The last 10-15 years of popular music, be it mainstream or alternative, have been dominated by revival, followed by cross-pollination. Genres that were radical or innovative in the fifties, sixties, seventies, eighties and even nineties have been plundered ad infinitum, rehashed and copied, and then, more recently, thrown together in cocktails that at times tasted wondrous (see most of the “dub meets pop meets punk meets drone meets folk” output of the Not Not Fun and Olde English Spelling Bee labels), at others rather mismatched (see some of the recent attempts to splice dubstep with just about any genre possible).
Of course, such a development was largely predictable. Music has long been reinventing itself, the old getting a facelift to fit in with more recent trends. But I have to say I did not expect New Age music to be back on the radar so soon, nor to be met with such enthusiasm. And yet, the much-maligned synthesizer, buried by punk, resurrected by post-punk only to be buried again by grunge and Brit-pop, is back – first returned to by mainstream post-New Order revivalists like The Rapture and The Killers, and in the last couple of years as a tool for creating soothing, pretty and often inoffensive electronic soundscapes. This is of course something of a simplification, and a lot of very challenging and innovative synth-based music has long been flitting around on the fringes. However it’s only in recent years that this has really begun to attract a hefty dose of column inches and commercial recognition.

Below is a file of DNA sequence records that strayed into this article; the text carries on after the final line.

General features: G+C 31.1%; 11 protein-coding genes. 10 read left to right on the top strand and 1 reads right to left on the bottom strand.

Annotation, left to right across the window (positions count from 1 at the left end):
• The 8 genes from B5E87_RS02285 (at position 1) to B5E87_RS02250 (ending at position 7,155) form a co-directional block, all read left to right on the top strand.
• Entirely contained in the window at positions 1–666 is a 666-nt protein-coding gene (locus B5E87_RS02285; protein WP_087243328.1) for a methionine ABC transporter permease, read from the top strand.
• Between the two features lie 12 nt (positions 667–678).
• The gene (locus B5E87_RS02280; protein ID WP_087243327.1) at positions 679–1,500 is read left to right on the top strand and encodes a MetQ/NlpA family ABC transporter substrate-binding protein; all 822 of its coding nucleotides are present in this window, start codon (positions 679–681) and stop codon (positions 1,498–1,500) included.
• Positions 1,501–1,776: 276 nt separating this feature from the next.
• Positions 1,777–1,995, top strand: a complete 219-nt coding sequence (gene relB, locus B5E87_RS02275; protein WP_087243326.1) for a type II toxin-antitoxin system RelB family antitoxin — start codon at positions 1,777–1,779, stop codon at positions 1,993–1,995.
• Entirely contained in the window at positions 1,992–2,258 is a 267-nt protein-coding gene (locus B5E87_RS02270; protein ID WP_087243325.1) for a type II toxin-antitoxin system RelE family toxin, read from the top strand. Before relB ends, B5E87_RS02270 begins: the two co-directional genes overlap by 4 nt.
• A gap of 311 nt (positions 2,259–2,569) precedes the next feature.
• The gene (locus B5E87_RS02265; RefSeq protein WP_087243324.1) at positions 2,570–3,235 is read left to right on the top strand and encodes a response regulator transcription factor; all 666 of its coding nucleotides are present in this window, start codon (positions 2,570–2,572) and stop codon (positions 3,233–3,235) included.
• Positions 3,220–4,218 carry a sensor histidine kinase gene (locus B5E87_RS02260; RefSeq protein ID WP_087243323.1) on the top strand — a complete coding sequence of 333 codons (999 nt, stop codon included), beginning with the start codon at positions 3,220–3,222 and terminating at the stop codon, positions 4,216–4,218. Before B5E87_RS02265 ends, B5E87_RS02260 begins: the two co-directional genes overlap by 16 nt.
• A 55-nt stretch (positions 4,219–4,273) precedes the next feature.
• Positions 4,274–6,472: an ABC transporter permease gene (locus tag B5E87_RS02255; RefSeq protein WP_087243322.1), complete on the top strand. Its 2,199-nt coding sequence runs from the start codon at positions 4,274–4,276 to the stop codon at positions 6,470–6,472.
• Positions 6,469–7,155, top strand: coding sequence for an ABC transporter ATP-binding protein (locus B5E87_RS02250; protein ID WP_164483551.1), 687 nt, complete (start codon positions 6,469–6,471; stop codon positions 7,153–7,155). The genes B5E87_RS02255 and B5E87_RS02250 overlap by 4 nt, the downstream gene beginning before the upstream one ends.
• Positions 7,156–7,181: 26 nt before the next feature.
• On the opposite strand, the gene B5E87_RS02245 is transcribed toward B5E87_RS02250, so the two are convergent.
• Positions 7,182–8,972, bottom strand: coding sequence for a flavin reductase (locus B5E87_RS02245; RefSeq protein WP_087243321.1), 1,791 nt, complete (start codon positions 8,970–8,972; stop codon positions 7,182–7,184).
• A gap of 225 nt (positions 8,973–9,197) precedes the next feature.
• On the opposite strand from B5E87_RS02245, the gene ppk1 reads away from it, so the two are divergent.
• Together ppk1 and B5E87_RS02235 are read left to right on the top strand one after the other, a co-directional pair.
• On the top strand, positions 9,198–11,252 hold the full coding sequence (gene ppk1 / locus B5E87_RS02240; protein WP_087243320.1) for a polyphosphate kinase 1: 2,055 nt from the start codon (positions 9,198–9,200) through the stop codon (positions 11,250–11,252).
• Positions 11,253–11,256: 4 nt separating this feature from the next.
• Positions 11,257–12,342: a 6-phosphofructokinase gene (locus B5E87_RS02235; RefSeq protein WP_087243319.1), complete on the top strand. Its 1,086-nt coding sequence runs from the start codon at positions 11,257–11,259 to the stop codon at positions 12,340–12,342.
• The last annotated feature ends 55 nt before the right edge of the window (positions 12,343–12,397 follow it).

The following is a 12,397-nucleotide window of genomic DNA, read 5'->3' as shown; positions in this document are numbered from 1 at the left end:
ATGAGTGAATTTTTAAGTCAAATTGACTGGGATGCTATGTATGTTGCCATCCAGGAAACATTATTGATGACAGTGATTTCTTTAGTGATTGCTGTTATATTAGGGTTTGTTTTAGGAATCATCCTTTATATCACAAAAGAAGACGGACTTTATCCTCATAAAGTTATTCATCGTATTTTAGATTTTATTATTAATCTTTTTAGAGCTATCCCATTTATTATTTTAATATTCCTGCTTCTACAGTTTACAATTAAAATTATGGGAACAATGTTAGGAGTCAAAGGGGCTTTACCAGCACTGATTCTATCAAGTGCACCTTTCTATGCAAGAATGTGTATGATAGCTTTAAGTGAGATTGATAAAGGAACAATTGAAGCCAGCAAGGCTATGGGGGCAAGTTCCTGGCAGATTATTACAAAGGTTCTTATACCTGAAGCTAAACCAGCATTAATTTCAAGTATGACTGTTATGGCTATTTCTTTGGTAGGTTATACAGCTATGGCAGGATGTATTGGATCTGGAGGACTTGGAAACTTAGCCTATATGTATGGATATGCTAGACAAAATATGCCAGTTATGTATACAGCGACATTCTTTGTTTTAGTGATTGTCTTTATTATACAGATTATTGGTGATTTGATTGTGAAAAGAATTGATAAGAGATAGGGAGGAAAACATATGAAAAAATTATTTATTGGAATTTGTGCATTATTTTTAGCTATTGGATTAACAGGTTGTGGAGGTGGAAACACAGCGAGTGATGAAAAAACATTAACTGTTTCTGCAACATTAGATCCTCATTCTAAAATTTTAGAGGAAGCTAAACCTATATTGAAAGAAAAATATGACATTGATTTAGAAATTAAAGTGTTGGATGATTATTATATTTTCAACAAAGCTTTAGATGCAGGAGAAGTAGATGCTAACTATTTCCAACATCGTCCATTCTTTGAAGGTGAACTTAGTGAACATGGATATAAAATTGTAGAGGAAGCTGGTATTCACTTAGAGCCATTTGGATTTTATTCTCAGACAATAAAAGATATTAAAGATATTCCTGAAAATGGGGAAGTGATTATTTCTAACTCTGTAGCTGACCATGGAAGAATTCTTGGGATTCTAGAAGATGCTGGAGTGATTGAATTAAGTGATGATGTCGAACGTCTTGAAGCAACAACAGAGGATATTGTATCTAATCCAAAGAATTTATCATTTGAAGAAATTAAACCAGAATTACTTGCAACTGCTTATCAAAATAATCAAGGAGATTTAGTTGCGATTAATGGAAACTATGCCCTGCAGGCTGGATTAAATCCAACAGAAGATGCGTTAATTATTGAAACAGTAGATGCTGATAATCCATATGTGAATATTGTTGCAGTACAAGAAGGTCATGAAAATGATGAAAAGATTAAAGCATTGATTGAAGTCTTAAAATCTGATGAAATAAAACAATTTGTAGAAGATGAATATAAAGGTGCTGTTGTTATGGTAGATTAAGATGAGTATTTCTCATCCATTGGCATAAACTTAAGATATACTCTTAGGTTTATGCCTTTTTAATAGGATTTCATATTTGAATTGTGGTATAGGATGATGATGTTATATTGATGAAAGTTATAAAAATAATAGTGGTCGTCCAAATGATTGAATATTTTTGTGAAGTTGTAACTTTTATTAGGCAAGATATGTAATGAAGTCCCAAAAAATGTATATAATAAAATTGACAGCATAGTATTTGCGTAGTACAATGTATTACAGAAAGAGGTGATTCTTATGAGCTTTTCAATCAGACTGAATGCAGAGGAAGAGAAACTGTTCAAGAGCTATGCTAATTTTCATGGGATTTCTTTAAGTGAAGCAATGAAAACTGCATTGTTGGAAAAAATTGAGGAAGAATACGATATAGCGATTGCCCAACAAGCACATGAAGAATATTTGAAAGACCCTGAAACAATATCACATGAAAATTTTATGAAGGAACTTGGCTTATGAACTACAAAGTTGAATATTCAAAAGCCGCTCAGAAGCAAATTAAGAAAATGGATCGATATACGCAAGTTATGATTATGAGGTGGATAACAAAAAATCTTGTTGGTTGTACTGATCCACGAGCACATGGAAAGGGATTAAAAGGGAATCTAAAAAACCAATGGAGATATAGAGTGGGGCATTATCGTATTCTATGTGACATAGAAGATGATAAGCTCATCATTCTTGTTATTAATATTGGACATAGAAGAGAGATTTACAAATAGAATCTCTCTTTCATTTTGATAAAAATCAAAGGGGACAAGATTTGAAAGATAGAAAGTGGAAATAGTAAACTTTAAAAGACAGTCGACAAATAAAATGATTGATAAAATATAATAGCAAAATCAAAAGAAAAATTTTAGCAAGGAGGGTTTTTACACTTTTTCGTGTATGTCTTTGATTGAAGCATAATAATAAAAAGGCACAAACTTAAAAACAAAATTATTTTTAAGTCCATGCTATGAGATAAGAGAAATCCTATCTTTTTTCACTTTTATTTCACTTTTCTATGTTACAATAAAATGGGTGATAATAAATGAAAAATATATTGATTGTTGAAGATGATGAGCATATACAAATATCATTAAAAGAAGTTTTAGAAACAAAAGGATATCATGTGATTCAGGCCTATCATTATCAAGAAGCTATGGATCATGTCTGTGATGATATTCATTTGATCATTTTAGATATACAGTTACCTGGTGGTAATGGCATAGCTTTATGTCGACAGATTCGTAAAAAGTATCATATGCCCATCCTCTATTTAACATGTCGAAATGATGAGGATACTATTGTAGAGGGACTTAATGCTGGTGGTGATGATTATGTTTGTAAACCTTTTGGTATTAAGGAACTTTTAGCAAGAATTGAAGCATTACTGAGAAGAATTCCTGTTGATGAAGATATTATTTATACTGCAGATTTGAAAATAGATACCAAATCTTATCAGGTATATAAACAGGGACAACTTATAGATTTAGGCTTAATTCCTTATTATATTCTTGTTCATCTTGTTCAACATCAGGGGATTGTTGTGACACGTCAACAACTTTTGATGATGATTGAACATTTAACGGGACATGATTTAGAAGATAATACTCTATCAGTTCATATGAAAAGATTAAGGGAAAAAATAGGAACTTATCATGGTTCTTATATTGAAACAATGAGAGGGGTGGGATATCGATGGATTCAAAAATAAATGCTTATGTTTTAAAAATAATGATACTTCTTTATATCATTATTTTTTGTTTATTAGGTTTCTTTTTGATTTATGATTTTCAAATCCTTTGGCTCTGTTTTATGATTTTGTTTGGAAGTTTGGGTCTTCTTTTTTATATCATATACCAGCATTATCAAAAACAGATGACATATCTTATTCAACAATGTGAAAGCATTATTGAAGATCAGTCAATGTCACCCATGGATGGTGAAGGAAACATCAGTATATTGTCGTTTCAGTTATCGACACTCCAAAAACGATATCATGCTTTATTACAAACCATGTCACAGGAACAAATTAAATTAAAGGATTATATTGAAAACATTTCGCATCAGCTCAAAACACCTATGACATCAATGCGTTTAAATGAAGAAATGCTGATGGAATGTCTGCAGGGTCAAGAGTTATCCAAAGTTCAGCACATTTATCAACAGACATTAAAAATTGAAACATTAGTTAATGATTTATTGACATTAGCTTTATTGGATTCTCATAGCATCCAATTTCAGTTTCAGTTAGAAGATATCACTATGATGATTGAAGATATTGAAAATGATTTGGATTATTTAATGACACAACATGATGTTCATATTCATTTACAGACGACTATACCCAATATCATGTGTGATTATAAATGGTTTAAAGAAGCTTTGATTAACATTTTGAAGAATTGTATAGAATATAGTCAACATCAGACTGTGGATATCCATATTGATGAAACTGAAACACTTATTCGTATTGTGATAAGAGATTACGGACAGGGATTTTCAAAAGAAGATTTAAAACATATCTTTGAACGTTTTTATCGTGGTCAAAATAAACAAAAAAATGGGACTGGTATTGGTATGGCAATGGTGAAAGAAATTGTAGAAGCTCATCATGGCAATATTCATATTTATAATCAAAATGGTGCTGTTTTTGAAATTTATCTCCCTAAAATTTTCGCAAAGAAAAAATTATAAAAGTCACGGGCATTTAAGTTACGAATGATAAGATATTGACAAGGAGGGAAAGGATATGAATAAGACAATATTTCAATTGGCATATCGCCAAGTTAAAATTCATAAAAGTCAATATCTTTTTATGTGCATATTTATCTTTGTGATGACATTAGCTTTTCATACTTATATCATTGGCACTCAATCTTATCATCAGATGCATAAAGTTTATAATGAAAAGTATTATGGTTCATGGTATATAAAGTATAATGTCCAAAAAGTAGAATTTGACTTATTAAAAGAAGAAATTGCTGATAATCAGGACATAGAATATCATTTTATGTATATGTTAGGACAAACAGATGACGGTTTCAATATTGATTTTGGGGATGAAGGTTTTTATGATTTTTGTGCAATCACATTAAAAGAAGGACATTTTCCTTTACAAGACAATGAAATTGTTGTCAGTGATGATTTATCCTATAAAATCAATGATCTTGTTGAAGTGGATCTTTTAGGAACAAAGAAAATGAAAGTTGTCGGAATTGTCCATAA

The two Wire-bolstered horsemen of this New Age revival are Oneohtrix Point Never (aka Daniel Lopatin) and the trio Emeralds. Whilst both have definitely produced tracks that expertly bridge the gap between twee old-school synth music and post-noise “noughties” culture, I have always found much of their respective outputs (with the exception of OPN’s latest, and excellent, album Returnal, I should mention) to be rather insubstantial and unchallenging, which was the main problem with New Age in the first place.
But above all, when it comes to synth-based drone and ambience, I can never shake the feeling that the Germans did it all a whole lot better decades ago. In the late sixties and early seventies, whilst popular British and American artists were cranking up the volume of their amps, or escaping to rural pastures to expand their minds and turning to folk or prog, several German krautrock and kosmische musicians and bands were using the drone templates of avant-garde composers such as LaMonte Young, Eliane Radigue and Pauline Oliveros to stretch beyond typical rock and pop structures and into the musical cosmos. But where modern-day synth revivalists strain for similar objectives using retro-psychedelic synth melodies and faux-futuristic imagery, they simply cannot compete with the planet-sized, overwhelming sonic explorations of Cluster, Klaus Schulze, Popol Vuh or Ash Ra Tempel.